No to ad-free public TV: poll
14 April 2006, AMSTERDAM — Dutch people don't want to pay the bill for advert-free public broadcast services, a new opinion poll suggests.
14 April 2006
AMSTERDAM — Dutch people don't want to pay the bill for advert-free public broadcast services, a new opinion poll suggests.
A survey carried out by TNS NIPO on behalf of television advertisement body 'Ster' found that 61 percent of the public feels it is acceptable to have product commercials on the three public channels (NED 1, NED 2 and NED 3).
If accurate, this is totally contrary to the views in parliament where a majority of MPs wants a gradual halt to adverts on public stations because they also receive State funding. MPs of the Liberal Party (VVD) are particularly keen to restrict adverts to commercial television channels. But according to the opinion poll, a majority of VVD voters don't share this conviction.
There is a similar division between the Christian Democrat Party (CDA) and its supporters.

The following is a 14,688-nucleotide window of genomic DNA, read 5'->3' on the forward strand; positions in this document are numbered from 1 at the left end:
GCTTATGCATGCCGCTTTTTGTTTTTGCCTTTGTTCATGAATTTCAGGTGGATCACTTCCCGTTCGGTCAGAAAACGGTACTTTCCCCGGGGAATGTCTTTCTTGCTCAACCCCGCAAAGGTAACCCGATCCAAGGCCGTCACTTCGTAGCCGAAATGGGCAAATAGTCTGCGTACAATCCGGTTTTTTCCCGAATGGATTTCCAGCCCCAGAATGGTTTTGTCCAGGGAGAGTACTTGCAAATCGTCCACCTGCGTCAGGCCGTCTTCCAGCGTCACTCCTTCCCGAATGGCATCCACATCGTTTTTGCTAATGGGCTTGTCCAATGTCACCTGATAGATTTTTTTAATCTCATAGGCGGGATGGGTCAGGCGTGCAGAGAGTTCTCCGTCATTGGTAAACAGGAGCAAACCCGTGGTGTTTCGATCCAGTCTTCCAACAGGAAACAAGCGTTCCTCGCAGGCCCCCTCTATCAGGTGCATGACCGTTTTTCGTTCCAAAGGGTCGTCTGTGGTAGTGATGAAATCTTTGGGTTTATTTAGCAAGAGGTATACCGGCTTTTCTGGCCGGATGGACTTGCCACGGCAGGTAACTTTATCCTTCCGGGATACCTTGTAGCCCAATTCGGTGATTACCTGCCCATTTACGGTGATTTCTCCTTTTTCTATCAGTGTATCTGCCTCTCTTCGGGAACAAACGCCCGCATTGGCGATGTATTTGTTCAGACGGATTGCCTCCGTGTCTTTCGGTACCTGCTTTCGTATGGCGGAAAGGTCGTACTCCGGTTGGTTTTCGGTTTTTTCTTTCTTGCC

Arian Buurman, the director of 'Ster', said the survey indicates commercials are inextricably linked to daily life. "Commercials, aside from soliciting, also serve an informational purpose for the public."
Buurman claimed that public station would go bankrupt if they were deprived of the income from commercials. "Even the compensation from the State purse would, as a result of the enormous market forces, not be sufficient to maintain a broad and vibrant public broadcasting system," he said.
Media Minister Medy van der Laan believes the days of blocks of commercials between programmes are over and she has ordered a study of other forms of sponsorship.
[Copyright Expatica News + ANP 2006]
Subject: Dutch news